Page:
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Miki Kratsman - Secured Area

Solo exhibition, Chelouche Gallery, Tel Aviv


Click to enlarge
Abu Dis, 2006, digital print, 120X120 cm

Photographs from this exhibition were presented:
The Sao Paulo Biennale, September 2006
The Museum of Modern Art in Santiago, Chile, 2007
“Dateline: Israel” exhibition at the Jewish Museum of New York, August 2007


Secured Area:  A place that is built to provide protection from missiles and air raids - A law that was legislated after the first Gulf War.


There are two series of photographs in this exhibition. Both series were taken in the previous two years and show homogeneous images, which demarcate a mental territory.


The black and white series deals with- concrete shelters, road barriers and images of the separation wall. Those photographs were taken with “Holga” camera, a plastic toy camera. By using this type of a camera, Miki Kratsman attempted to reduce the importance and pathos that images of concrete shelters and barriers usually carry. The low optic quality of the photographs creates a presence for the photo at the expense of the object, thereby destabilizing the object’s status.

The Israeli Separation Wall is a network of obstacles and fortifications meant to separate the Palestinians living in Judea, Samaria and the Gaza Strip from the Israeli population, providing a sense of protection that public shelters used to provide. The whole country will become a Secured Area.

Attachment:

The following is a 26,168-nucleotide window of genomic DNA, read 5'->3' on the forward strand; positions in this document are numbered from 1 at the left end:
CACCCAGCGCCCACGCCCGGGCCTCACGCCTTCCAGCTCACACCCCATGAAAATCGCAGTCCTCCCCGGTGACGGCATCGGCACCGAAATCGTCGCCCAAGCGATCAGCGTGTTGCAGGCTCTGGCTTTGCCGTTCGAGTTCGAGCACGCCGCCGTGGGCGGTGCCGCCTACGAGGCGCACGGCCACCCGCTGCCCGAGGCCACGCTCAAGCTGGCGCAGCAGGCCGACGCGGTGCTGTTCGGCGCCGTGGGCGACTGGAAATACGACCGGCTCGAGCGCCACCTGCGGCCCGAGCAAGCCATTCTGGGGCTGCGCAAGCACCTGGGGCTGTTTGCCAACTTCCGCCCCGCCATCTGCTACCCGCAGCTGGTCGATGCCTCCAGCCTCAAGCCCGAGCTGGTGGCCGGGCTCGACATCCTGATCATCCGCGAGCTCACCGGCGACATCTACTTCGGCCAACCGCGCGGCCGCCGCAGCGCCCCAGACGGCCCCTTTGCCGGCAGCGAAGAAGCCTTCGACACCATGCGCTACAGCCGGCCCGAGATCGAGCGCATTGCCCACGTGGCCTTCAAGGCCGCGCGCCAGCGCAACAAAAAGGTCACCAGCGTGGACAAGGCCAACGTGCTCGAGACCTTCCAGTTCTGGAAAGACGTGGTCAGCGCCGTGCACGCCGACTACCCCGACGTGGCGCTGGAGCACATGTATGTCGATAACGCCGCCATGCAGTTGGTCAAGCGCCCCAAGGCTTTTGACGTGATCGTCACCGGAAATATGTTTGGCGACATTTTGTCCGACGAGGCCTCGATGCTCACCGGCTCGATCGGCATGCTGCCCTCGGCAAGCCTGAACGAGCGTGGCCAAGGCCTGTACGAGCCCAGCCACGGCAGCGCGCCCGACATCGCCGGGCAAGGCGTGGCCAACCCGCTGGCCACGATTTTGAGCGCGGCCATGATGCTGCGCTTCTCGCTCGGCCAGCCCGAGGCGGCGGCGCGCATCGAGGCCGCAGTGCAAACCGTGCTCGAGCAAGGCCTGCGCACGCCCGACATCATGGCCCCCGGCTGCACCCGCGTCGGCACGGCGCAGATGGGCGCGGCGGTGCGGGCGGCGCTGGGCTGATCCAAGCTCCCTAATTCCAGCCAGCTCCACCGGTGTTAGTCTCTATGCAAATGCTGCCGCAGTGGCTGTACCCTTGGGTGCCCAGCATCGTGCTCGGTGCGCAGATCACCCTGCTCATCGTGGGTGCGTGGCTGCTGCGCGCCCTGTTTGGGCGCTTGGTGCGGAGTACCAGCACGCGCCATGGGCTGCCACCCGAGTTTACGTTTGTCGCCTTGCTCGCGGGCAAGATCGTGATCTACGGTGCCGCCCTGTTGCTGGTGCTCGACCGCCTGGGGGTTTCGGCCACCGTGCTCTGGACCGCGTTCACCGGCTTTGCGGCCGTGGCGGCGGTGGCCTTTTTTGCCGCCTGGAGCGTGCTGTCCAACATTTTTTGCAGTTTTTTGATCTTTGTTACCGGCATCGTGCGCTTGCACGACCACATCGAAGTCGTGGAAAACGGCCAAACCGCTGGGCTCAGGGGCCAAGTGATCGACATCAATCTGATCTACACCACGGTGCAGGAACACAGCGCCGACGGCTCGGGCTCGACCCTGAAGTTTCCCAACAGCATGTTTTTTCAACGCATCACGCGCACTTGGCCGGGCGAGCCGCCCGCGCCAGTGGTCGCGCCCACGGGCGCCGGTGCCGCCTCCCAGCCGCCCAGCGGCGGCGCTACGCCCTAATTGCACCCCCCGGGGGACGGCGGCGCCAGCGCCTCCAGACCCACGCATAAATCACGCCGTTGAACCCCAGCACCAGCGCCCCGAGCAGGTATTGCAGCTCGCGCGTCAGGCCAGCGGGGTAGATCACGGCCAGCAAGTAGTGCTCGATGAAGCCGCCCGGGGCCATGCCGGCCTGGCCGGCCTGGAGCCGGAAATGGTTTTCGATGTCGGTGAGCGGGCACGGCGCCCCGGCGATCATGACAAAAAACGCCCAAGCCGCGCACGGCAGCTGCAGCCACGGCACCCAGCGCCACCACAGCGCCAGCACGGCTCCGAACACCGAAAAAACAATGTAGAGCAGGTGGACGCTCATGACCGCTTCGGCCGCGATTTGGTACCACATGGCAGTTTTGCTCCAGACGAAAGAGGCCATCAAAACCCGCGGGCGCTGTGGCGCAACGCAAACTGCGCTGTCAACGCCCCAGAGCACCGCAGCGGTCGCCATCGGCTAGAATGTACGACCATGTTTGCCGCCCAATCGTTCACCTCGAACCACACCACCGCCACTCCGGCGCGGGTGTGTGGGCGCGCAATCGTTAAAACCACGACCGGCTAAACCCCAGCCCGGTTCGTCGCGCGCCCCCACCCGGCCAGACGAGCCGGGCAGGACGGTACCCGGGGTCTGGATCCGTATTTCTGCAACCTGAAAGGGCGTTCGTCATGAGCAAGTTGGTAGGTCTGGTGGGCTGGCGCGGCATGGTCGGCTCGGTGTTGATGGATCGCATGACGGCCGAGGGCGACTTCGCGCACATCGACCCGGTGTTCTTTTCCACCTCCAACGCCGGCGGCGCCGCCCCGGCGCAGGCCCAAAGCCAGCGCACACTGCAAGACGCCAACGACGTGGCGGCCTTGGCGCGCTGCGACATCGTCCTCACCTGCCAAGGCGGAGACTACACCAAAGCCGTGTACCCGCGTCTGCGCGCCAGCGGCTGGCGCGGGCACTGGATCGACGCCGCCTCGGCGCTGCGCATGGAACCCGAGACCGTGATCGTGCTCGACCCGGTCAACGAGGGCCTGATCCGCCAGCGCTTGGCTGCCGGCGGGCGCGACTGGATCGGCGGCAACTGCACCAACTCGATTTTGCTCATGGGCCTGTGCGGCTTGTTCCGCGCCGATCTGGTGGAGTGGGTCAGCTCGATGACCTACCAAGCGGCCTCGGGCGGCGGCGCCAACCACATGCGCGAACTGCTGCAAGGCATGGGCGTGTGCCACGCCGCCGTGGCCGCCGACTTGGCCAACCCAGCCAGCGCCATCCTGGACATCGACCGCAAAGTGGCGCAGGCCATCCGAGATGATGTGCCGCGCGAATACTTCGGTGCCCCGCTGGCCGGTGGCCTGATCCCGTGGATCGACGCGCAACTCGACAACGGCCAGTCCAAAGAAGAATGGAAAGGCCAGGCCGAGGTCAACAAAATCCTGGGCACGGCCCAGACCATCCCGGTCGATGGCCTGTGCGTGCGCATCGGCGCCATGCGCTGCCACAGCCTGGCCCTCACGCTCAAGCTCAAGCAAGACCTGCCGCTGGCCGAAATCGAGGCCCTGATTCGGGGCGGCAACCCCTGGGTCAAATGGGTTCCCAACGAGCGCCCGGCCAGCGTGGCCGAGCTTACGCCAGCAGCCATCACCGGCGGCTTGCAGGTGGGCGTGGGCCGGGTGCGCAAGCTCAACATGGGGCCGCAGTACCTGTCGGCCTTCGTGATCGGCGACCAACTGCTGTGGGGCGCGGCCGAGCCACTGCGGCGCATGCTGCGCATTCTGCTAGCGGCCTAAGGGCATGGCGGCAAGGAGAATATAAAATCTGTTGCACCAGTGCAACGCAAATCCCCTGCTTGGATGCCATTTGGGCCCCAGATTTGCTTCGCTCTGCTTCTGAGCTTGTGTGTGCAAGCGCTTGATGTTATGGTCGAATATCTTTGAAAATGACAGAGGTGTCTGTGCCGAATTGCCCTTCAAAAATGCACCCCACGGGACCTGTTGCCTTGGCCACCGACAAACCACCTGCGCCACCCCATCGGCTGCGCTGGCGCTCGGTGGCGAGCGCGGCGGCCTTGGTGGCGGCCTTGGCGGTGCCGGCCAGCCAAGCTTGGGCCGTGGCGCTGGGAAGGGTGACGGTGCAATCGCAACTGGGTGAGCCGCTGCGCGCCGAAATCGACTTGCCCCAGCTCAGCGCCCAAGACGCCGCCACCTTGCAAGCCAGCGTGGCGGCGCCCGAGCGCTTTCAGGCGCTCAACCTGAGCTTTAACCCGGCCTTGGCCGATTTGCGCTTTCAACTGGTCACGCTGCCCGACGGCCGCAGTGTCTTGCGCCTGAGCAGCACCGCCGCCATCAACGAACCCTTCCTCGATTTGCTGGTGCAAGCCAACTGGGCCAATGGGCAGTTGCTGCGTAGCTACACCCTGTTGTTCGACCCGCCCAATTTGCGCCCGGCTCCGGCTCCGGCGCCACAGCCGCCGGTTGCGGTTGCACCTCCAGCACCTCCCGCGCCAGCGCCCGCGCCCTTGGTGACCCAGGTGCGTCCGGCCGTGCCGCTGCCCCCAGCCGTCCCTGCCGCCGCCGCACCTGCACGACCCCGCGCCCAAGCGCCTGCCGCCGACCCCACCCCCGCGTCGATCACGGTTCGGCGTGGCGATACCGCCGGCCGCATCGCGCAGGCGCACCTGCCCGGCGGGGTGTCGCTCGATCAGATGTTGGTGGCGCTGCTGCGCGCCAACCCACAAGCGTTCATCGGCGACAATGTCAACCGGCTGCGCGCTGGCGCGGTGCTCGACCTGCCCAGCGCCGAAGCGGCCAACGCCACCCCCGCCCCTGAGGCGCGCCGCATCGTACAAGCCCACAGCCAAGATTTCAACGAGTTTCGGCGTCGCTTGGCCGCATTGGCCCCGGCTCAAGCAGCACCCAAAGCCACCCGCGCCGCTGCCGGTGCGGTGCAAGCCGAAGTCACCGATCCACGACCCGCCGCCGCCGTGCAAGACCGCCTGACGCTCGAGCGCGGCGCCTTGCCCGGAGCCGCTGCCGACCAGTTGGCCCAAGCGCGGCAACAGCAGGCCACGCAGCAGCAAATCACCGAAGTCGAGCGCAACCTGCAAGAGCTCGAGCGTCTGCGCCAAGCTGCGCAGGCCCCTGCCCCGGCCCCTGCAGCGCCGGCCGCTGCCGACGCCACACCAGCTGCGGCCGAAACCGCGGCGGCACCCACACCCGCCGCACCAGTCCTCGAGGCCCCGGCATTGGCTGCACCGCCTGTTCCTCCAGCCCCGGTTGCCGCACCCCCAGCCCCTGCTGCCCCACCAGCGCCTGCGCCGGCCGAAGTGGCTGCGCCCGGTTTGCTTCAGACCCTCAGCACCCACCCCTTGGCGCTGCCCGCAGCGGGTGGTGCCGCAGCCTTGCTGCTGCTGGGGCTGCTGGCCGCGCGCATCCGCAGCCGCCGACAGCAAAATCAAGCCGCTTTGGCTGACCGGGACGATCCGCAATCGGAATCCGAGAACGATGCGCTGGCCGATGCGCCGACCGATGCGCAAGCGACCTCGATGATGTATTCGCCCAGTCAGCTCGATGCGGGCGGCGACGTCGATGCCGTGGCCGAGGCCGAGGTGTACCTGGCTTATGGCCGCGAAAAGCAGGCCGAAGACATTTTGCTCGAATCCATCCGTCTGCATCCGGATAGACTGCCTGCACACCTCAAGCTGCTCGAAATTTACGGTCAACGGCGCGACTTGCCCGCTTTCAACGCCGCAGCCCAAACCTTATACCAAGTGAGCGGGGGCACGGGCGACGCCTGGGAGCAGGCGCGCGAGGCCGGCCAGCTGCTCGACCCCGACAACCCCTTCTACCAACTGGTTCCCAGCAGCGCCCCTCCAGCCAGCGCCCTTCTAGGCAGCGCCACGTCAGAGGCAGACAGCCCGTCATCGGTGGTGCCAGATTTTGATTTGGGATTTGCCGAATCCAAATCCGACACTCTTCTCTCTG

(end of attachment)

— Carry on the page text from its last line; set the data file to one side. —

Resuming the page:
Instead of running to hide in shelters when sirens are heard, we’ll be living in one.


The colored series of photographs was taken while wandering through small development towns in the north of Israel during the Second Lebanon War, and the streets of forsaken development towns in the south, Ofakim and Yerucham. – A mosaic of images expressing distance.

a street, a shelter, a portrait, the inside of a house,
the periphery, waiting, a housing complex, the heat of noon


The outlying development towns were built in order to populate areas, far from the crowded center of Israel. Most of the people that were sent to settle in those faraway development projects, came from disadvantaged background and were not given much choice. The plan was that with government help, those towns would grow to become, large cities.

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